In which I long for my own beach weekend in Maine
Author: J. Courtney Sullivan
What it’s about: The Kellehers have come to Maine each summer to stay in the cottage by the sea since Alice’s husband won the property in a game of cards after the war and carved her initials into the tree at the gate. They brought their children and now their children’s children and even their great-grandchildren are coming. But Alice doesn’t necessarily welcome the intrusion. She never wanted any of this—family, children underfoot, the life of a good Irish Catholic housewife. Wrapped up in her own guilt about events from her youth that changed the course of her life, Alice has promised the house to the Catholic Church after her death—unbeknowst to her family who expect to continue spending summers there in perpetuity.
Alice’s granddaughter Maggie joins her in the cottage for a month, fresh off a break-up with her volatile artist boyfriend and pregnant with his child. Maggie is surprised to find solace in the house and courage to accept the challenge of raising a baby on her own. Of course, she can’t tell Alice any of that. Nor can she tell her Aunt Ann Marie, who shows up by surprise one morning. Ann Marie is a Kelleher by marriage, but rather than being the black sheep, she’s something of a too-white one. Always taking on Alice’s care and modeling the behavior of a ’50s housewife, Ann Marie can’t seem to admit even to herself that her own marriage is not what it once was and her perfect children haven’t turned out to be that perfect. She retreats to the cottage to work on a dollhouse she’s entered in a competition and daydream—harmlessly really—about starting an affair.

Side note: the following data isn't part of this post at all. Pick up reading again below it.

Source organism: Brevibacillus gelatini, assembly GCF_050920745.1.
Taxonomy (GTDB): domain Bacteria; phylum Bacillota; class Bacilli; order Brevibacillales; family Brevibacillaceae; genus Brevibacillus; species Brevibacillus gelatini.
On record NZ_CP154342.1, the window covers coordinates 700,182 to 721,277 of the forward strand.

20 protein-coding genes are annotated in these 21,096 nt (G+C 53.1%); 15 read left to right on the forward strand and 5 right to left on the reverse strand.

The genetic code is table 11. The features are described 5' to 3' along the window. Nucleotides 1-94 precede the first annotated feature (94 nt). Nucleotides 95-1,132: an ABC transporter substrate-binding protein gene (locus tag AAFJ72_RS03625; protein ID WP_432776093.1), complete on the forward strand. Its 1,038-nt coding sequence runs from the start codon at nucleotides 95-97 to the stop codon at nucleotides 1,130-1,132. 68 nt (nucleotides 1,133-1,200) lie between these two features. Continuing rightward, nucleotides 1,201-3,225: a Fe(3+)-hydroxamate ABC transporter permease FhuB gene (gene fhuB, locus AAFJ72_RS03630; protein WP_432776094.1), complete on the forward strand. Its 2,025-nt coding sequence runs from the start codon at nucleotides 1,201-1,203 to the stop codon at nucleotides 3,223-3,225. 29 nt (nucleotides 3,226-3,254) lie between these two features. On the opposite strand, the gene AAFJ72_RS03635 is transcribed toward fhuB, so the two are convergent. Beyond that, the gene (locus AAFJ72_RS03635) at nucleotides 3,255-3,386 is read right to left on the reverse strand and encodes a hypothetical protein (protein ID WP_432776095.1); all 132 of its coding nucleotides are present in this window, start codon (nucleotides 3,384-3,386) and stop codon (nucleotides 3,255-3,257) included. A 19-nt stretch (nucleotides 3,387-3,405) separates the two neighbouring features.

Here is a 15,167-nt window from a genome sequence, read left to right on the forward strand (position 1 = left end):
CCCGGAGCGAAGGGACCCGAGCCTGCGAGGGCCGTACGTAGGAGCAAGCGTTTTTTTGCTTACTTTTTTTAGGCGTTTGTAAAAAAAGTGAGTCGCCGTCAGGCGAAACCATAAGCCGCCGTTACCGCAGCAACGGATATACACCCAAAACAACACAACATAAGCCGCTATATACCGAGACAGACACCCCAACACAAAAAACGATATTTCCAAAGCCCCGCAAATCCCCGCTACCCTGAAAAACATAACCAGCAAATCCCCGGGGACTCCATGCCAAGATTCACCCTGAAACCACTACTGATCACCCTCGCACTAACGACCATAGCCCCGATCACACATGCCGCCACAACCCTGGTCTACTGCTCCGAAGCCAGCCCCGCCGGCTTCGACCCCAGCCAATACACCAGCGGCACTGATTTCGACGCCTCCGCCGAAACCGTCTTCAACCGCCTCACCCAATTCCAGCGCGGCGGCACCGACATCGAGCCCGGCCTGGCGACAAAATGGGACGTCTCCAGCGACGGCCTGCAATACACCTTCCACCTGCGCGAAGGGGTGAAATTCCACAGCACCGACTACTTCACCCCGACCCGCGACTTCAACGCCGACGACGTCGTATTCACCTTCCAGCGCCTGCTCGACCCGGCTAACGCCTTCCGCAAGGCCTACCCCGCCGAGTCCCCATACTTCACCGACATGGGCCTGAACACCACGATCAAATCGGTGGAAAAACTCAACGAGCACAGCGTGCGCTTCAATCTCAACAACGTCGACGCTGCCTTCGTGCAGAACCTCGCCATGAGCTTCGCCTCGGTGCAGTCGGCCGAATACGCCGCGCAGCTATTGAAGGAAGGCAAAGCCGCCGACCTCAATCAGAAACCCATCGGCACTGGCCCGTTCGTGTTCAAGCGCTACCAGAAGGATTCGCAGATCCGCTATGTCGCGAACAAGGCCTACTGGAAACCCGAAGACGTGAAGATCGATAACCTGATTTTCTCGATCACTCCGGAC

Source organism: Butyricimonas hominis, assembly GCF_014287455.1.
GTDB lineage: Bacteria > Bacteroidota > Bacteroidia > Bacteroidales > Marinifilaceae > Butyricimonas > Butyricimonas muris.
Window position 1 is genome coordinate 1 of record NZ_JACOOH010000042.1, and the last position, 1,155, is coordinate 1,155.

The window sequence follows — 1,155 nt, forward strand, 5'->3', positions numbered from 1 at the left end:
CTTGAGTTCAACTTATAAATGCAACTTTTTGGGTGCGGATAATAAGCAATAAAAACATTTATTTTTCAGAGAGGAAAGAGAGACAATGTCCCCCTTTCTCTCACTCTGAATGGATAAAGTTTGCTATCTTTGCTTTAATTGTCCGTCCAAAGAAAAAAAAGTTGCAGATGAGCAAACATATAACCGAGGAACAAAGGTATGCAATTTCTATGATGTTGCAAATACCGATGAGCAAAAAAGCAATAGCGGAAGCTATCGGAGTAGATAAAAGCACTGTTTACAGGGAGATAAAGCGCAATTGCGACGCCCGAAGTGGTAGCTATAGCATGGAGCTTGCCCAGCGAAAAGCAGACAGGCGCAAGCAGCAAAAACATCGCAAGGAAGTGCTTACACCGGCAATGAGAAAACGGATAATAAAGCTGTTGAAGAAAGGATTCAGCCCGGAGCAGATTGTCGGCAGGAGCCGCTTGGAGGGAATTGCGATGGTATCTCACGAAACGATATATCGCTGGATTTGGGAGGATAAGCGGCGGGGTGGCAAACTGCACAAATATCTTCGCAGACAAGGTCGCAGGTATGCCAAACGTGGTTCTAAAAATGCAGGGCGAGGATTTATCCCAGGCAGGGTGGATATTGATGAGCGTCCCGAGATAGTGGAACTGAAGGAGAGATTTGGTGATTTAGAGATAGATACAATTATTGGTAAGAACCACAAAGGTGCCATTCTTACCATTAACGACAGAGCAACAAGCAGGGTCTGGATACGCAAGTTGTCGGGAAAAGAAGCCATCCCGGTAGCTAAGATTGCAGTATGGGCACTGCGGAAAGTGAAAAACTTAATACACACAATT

I read Maine by a lake and found it to be an absolutely perfect summer read. It’s like The Corrections only with more sun and sand and less anger. The characters are all flawed, but relatable. The book alternates between four women’s points of view and I enjoyed seeing their ships passing in the night as each interprets events differently and shares their side of the story. So many misunderstandings arise from misses in communication. The Kelleher women have more in common than they want to admit, but can’t stop hurting each other. Call it pride or fear, they’re each boxing up a part of themselves and boxing out the ones they love.
This is a story of evolving generations of a family and the way a single event can affect people so differently. It’s about suppression and sacrifice versus self-awareness and fulfillment. It’s about alcoholism and emotional abuse, but also lobster rolls and Irish folk songs. It’s a story about women—the way we talk to each other, the way we tear each other down or build each other up. And it’s just a good story. The writer’s voice is clear and fluid and I felt connected to these women and invested in how things would play out.
Would I recommend? Most definitely. The perfect setting for reading Maine is on the shore somewhere, but it has more than enough depth to hold up in your living room come winter.